Mutual Fund Trading and Performance
Friday, Jan. 7, 2022 10:00 AM - 12:00 PM (EST)
- Chair: Veronika Pool, Vanderbilt University
Quantitative Investing and Market Instability
AbstractThe May 2010 Flash Crash and August 2007 Quant Meltdown raised concerns about the impact of quantitative investment strategies on market instability. We examine whether quantitative investing dampens or exacerbates market instability by focusing on mutual fund fire sales. We find that quantitative fund fire sales have a much larger impact on market instability than fire sales by traditional mutual funds. For the same magnitude fire sale, quantitative funds’ impact is over eight times as large. The larger impact is due to quantitative funds’ reliance on similar trading strategies and their strategies’ sensitivity to the time-series of returns.
Unmasking Mutual Fund Derivative Use
AbstractUtilizing new SEC data enabling us to compute performance of mutual funds' derivative positions, we study how funds use derivatives and how derivatives contribution to performance. In contrast to prior research concluding derivatives are used for hedging, we find most active equity funds use derivatives to amplify market exposure by buying index derivatives, underperform, yet receive more flows. Hedging funds, the minority, in contrast utilize single stock derivatives. Despite small portfolio weights, derivatives significantly impact funds' leverage and contribute largely to returns and cross-sectional differences in returns. Swaps, ignored by prior studies, are especially important in explaining cross-sectional differences in derivative contributions. In response to the COVID-19 pandemic outbreak, funds trade more heavily on short derivative positions, a pattern driven by managers for which the risk of recession is likely more salient. Amplifying funds suffer a double whammy. While they shift strategies, they are slow to react and experience similarly large losses to nonusers in the outbreak. By the time they shift, the market has already started to rebound, and they lose on their short positions.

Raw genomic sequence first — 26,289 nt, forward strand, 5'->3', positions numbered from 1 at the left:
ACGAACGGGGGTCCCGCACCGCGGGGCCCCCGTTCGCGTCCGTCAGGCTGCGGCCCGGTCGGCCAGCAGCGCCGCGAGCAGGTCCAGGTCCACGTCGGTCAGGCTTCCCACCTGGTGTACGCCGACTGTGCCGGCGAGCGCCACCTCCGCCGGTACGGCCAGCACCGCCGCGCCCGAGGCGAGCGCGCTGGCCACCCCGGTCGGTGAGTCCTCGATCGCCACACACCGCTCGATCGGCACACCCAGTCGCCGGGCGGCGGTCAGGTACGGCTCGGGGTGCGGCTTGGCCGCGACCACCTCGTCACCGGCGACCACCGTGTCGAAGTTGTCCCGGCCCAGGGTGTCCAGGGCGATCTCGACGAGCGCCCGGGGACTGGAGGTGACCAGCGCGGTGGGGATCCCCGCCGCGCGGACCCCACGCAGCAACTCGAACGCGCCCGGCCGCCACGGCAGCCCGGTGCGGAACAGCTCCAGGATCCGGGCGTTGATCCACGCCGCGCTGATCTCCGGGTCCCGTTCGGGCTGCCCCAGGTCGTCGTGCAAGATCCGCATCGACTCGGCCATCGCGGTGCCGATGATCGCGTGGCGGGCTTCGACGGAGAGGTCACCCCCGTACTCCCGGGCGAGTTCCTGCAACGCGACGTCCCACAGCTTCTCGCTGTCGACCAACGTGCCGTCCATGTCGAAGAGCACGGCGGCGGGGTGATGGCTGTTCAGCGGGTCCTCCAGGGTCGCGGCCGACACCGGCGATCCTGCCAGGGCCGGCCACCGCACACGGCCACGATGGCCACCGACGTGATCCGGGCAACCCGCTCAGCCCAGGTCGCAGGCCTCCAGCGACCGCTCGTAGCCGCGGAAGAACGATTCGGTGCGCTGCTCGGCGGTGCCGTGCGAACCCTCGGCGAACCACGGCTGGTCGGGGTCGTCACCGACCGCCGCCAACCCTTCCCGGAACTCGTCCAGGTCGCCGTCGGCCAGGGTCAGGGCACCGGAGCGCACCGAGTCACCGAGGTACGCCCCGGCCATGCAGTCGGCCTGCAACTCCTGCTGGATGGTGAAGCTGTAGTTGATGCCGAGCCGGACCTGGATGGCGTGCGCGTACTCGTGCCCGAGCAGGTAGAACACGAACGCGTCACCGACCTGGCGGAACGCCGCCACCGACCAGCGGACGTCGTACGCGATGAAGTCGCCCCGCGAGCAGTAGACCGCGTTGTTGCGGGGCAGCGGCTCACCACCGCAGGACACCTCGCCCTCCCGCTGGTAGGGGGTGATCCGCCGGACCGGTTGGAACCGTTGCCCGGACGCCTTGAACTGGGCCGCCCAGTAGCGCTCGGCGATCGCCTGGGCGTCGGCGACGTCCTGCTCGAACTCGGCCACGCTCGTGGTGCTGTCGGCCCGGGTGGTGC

Hiding in Plain Sight: The Global Implications of Manager Disclosure
AbstractAs the potential for agency conflicts have long been present in delegated asset management, over time regulators have pushed for increased disclosure in an effort solve these potential issues. Given the constant push for disclosure, we examine a clear potential source of agency conflicts present in the mutual fund industry: anonymous fund managers. Using a global sample of mutual funds, we find that 17% of global mutual funds, excluding the US, and 22% of emerging market funds do not disclose the name of their management team. Anonymously managed mutual funds significantly underperform, have lower active share, return gap, tracking error, and higher r2 than funds with named managers (solo and team managed). They are more frequent in families with more cooperative structures, bank affiliated funds, and common law countries. Conversely, managers are more likely to be named in funds affiliated with investment banks, countries with more disclosure requirements in securities markets, and cultures that place higher emphasis on individualism. Further examining fund performance and activity around changes in SEC disclosure regulation, we find that both performance and fund activity increases following new regulation that required disclosure of manager names. This is important, as it provides evidence that the underperformance of anonymous teams is related to the disincentive brought on by anonymous management, and not solely due to less skilled managers being kept anonymous.
Georgetown University and NBER
University of Toronto
London School of Economics
University of Chicago
- G1 - Asset Markets and Pricing